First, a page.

IN A SUPERB display of versatility across all the various swimming strokes and distances, 15-year-old local swimming ace Tazmin Pugh – formerly of Pershore Swimming Club and now of Ellesmere College Titans – qualified for nine events at the recent British Senior Championships and Junior selection trials.
The Junior trials were for the European Games in Baku, Azerbaijan, in June for 15 and 16-year-olds ages taken at the end of year and the European Youth Olympic Festival in Tbilisi, Georgia, in August for 13 and 14-year-olds.
To maximise her chances of finishing in the top two places for selection, Pugh entered seven of the nine events she had qualified or received a special invite for.
She said: “Although I am ranked first in the UK in my age group I knew at the trials it was going to be extremely tough against the older 16-year girls.”
Day one saw Pugh focussing immediately on the 200m butterfly event and setting a new personal best in one of her favoured events, qualifying for the evening finals in second seeded position where she would need to gain a top two placing to be considered for selection.
There was nothing to split Pugh and 16-year-old Holly Hibbott (Stockport Metro) coming into the final turn and in a nail-biting final ten metres it was Hibbott who took victory by 0.16 with Pugh second – half a second ahead of City of Leeds girl Amelia Clynes.
Pugh swam to yet another PB in setting a new regional record of 2:13.14 and climbing to fifth place in the European 15/16-year rankings. With Plymouth Leander girl Laura Stephens going even quicker in the senior Open Finals, effectively Pugh finished third in her 15/16 age group, thereby missing top two selection.
Pugh now sits in third place in the European rankings, knowing the only girls ahead of her were the ones she raced against herself.
Day two saw Pugh competing in the 400m freestyle event in which she is once again ranked first 15-year-old in the UK. Pugh finished fourth in the heats in another PB of 4:22.74, although unable to improve on this in the evening’s finals.
Day three marked Pugh’s busiest schedule – competing in three events in the same morning session. In the 200m individual medley Pugh narrowly missed racing to a new PB, as was the case in the 100m backstroke and the long distance 800m freestyle.
Day four saw Pugh swimming superb heats in the 100m butterfly in 1:01.78, marking a new PB and securing fourth seeding in the evening’s finals when once again she went even quicker in 1:01.54 to finish in third place, but climbing to eighth place in the European 15/16-year rankings with Clynes first, Stephens fourth and Hibbott fifth in Europe – all in the 16-year grouping.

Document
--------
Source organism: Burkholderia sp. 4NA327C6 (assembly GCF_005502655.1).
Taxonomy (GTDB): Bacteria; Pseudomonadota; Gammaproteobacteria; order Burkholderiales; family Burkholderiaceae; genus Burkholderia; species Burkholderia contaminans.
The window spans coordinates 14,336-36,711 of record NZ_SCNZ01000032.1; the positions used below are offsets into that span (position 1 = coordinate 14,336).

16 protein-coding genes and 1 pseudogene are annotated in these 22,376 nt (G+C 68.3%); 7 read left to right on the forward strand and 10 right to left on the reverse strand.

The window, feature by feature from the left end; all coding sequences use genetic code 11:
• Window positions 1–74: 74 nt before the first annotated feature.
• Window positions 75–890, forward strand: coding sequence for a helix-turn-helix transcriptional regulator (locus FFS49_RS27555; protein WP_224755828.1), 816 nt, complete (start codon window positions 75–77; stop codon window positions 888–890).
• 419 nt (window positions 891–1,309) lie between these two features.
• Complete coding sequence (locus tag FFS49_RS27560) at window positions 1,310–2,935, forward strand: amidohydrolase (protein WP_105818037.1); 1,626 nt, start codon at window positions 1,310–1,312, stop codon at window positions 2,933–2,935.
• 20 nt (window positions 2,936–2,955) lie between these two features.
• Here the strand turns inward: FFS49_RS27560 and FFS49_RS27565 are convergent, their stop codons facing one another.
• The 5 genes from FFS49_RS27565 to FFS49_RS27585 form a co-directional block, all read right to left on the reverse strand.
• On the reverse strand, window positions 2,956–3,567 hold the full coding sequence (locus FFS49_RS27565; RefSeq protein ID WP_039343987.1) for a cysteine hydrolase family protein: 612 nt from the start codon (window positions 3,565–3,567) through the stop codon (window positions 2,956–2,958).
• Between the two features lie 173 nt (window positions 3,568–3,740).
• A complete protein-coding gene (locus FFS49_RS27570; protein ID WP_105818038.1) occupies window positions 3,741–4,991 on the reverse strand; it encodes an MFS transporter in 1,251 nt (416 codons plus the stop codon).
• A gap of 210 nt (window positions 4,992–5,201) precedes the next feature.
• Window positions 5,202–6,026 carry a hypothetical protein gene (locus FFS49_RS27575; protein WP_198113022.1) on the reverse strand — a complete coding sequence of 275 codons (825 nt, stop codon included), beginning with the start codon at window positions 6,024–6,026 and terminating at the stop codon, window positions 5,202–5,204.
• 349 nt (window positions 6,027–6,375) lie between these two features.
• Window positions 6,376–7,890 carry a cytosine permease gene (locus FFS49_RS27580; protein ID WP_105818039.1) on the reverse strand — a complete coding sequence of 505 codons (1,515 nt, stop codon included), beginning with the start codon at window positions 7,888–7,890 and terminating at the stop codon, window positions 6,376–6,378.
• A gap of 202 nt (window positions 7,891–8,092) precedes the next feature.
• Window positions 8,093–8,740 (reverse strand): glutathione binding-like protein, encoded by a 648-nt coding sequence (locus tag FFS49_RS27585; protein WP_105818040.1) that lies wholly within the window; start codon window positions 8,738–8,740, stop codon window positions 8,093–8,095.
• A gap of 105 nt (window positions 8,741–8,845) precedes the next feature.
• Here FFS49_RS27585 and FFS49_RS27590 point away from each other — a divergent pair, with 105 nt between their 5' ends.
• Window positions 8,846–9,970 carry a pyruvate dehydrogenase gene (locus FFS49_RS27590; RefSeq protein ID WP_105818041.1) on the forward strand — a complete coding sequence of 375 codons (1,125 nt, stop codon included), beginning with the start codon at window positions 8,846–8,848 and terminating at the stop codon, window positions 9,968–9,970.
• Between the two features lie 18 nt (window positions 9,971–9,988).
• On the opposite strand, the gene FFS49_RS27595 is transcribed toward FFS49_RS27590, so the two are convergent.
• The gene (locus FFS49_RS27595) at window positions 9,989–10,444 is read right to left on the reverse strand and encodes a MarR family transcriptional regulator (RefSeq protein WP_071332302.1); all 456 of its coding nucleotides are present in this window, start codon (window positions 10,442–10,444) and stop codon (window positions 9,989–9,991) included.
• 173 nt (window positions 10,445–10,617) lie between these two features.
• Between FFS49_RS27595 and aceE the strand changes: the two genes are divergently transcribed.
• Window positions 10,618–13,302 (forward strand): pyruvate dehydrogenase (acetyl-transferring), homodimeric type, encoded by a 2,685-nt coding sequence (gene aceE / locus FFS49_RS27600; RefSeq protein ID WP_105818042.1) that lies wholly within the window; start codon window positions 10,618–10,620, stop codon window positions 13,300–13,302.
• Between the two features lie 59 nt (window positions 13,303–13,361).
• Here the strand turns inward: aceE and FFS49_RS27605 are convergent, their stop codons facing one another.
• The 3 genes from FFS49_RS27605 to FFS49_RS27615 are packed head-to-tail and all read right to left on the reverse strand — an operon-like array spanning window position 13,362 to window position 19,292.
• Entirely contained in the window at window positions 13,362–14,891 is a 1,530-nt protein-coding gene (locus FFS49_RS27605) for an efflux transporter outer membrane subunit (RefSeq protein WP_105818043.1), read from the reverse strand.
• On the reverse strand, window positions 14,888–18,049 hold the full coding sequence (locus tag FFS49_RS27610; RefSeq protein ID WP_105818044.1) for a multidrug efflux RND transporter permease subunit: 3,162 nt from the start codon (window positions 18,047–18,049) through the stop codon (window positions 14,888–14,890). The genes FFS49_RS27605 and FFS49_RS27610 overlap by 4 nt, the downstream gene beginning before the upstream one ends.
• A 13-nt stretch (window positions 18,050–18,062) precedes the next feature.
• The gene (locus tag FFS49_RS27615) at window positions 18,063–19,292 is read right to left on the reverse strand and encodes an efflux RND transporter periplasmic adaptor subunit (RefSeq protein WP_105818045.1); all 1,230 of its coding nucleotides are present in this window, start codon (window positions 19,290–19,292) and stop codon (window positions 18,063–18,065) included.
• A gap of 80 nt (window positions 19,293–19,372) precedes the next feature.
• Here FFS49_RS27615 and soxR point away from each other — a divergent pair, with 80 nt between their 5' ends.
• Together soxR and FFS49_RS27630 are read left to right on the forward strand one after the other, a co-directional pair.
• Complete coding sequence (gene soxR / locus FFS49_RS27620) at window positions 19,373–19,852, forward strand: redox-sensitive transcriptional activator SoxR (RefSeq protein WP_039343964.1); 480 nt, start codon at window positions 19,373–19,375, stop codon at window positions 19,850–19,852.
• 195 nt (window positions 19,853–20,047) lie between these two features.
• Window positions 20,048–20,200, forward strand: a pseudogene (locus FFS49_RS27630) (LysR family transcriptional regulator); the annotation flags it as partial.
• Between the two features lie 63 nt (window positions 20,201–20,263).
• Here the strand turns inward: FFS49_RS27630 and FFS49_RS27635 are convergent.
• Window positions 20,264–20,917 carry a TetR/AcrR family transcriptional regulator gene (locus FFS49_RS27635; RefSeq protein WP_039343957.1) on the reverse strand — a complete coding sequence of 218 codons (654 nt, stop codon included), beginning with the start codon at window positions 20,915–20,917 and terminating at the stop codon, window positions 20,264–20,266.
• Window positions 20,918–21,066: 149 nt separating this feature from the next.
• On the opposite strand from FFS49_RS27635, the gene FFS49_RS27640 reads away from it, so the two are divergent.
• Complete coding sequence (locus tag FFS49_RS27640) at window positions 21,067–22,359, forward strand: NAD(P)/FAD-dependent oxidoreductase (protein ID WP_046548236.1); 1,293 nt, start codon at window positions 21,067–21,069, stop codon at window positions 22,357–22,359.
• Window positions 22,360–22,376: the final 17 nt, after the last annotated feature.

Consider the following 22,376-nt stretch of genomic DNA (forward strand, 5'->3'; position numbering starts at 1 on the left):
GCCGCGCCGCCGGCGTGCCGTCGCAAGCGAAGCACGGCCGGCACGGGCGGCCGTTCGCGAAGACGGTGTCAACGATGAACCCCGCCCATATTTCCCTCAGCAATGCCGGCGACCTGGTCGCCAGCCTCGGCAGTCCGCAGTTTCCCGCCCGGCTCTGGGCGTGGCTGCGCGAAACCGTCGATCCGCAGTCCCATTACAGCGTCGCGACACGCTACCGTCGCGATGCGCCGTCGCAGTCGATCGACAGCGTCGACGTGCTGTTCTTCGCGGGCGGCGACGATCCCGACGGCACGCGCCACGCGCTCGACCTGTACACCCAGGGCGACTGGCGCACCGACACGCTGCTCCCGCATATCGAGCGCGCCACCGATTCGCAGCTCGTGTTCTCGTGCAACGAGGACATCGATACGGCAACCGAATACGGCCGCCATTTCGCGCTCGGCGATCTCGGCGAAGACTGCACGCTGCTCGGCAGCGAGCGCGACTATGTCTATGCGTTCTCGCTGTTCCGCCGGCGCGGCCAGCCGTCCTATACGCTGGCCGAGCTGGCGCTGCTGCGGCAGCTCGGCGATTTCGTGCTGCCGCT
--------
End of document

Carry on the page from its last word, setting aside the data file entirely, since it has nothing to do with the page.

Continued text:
On the final day five Pugh set about the gruelling 400m IM in determined style, setting a new PB in the heats of 4:55.57 and finishing third for the seeding in the finals.
Setting off at a steady pace during the first 100m of the butterfly leg, Pugh gradually built up the tempo to have a three-second lead at the 200m mark at the end of the backstroke leg.
Although her breaststroke has improved, it was no match for the specialist in the breaststroke – Abbie Wood from Derby’s elite club Derventio eXcel – who fought back and overhauled the field.
In the final 100m freestyle leg Pugh’s battle now transferred to holding on to second place against local rival from Redditch Isobel Griffiths, which she did in some style in racing to a new regional record of 4:53.24 and second placing.
Once again though there was a 16-year-old City of Leeds girl (Georgia Coates) who had made the Open Final who went even quicker than all of them, so again Pugh was effectively third. She climbs to ninth in the European 15/16 rankings with Coates first and Wood fifth.
Pugh, who is also ranked tenth in the 50m butterfly in Europe, said: “This was my first experience of competing at a trials for international selection against many of the girls who have been competing on the international stage for a year.
“Although it has been tough, I can take away many positives with securing still further my number one ranked position in the UK, breaking two regional records and setting seven PBs – some in the heats and going even better in the finals and only missing selection by a hair’s breadth.
“Most of all it is an experience I can learn from and hopefully put into practice when I travel to Lignano in Italy to compete for England juniors against teams from Russia, Germany and Italy on the second weekend of May.”